I have been thinking a lot about form and its link to meaning recently especially because it is potentially one of the main focuses of my final argumentative paper. As I was reading Elizabeth Bishop’s “In the Waiting Room,” I noticed that the poem is written in free verse with no set rhyme scheme or meter and as a result, the stanzas are not of equal length. In fact, the stanzas tend to have fewer and fewer lines as the poem progresses.
I struggled with this because the shorter stanzas are where Elizabeth asks all of her questions, and I hoped that she would provide some explanation to resolve her questions. Her first question appears in the middle of the second stanza (which is 21 lines and follows the 53 lines that make up the first stanza) “Why should you be one, too?” She never really answers this and proceeds to ask many more questions in the third stanza. When she has finally finished asking everything, we arrive at the brief fourth and fifth stanzas of four lines and six lines respectively, which do nothing to address any of the questions she asks.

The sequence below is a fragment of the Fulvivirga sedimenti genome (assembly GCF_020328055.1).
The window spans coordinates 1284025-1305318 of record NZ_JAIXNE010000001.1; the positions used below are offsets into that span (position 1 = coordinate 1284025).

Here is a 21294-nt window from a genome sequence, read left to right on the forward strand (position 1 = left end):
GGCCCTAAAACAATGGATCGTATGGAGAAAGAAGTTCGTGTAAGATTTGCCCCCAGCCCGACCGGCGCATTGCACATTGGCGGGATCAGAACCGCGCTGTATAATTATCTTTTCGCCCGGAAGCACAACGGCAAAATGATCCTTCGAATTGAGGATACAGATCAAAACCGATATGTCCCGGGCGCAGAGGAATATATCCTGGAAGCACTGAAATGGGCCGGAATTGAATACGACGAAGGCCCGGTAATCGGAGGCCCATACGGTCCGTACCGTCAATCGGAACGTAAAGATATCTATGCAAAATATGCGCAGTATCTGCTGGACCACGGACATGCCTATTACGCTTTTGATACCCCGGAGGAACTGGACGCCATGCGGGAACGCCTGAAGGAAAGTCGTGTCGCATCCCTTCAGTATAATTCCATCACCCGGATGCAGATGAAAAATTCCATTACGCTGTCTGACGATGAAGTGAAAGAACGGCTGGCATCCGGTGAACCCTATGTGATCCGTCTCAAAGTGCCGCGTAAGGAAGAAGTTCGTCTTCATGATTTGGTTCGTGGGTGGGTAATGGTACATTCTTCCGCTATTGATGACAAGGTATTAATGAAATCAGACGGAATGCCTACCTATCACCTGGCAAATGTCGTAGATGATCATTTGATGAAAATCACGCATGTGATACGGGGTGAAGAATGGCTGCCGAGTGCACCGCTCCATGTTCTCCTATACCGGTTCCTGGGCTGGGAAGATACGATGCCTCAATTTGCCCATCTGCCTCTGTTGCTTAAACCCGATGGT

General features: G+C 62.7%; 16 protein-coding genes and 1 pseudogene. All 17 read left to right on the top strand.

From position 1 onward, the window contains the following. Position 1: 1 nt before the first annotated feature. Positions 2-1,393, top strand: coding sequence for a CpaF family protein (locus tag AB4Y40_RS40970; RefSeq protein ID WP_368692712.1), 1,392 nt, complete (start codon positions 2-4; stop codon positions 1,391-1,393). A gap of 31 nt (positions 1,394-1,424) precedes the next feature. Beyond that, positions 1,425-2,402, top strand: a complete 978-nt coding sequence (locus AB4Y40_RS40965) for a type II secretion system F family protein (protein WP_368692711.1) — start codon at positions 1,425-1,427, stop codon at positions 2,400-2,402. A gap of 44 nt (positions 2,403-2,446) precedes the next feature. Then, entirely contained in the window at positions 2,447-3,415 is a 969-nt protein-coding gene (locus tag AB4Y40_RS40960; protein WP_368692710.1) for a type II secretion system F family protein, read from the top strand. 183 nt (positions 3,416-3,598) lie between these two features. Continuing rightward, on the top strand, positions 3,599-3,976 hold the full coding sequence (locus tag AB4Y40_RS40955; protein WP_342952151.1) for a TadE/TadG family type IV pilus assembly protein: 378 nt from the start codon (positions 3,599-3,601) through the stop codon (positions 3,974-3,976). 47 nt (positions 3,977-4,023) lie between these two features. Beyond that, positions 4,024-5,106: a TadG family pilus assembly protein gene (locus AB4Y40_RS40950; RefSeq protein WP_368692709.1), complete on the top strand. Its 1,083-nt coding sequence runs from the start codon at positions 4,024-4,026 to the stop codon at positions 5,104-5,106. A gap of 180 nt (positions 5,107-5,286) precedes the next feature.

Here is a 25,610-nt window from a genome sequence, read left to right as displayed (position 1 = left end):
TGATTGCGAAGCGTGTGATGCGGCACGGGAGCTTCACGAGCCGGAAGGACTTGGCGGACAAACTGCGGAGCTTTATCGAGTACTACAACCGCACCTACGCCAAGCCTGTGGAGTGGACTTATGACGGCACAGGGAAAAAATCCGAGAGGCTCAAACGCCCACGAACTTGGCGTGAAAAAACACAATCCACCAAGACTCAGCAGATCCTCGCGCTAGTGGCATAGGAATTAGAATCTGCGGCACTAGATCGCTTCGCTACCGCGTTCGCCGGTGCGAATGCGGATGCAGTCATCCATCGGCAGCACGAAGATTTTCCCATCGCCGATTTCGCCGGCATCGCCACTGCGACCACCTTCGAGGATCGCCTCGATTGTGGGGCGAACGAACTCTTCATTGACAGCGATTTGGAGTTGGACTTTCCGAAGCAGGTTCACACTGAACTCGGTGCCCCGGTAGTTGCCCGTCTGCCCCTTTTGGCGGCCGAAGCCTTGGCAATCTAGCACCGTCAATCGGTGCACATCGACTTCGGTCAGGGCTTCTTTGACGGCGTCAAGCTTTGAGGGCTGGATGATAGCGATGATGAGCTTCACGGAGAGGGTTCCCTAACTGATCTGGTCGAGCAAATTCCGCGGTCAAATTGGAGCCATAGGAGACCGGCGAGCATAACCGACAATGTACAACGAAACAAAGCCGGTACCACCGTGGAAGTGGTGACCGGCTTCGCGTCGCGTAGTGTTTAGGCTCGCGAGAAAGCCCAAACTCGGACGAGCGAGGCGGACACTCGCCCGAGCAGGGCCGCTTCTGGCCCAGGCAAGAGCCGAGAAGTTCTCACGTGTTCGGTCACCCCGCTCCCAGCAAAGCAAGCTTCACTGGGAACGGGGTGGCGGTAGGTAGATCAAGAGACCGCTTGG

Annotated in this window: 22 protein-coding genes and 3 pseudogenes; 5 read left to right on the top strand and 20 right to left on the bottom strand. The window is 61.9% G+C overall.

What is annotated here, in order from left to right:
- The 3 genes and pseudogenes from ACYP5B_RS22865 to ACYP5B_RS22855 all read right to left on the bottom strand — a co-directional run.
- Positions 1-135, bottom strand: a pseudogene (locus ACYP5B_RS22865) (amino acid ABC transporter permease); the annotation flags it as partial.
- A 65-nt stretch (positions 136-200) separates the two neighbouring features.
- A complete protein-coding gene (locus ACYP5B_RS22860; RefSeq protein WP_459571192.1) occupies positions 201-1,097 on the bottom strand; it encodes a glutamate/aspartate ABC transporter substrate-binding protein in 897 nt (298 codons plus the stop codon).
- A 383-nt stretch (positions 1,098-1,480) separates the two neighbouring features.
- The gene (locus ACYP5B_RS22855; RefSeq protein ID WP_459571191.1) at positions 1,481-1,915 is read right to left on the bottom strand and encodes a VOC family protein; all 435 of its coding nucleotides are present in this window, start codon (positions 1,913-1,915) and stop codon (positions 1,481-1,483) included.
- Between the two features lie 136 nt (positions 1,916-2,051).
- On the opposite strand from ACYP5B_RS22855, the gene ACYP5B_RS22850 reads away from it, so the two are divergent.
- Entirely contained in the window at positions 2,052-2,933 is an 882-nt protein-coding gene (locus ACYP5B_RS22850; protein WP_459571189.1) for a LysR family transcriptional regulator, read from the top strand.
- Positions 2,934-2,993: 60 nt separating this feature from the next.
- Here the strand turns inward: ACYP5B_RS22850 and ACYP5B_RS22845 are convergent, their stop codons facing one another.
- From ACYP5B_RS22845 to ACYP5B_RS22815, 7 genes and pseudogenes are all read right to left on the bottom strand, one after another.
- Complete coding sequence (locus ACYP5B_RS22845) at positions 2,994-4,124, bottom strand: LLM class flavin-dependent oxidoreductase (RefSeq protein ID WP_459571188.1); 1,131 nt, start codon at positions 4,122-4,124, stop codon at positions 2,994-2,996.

I wonder if the transitions to new shorter stanzas represent her inability to answer the questions that she is asking. For example, the third stanza ends with, “…How had I come to be here, like them, and overhear a cry of pain that could have got loud and worse but hadn’t?” and then she moves back to the topic of the waiting room as the fourth stanza begins, “The waiting room was bright and too hot…” Abruptly moving from her thoughts to observations of the waiting room could suggest that she just doesn’t know the answers.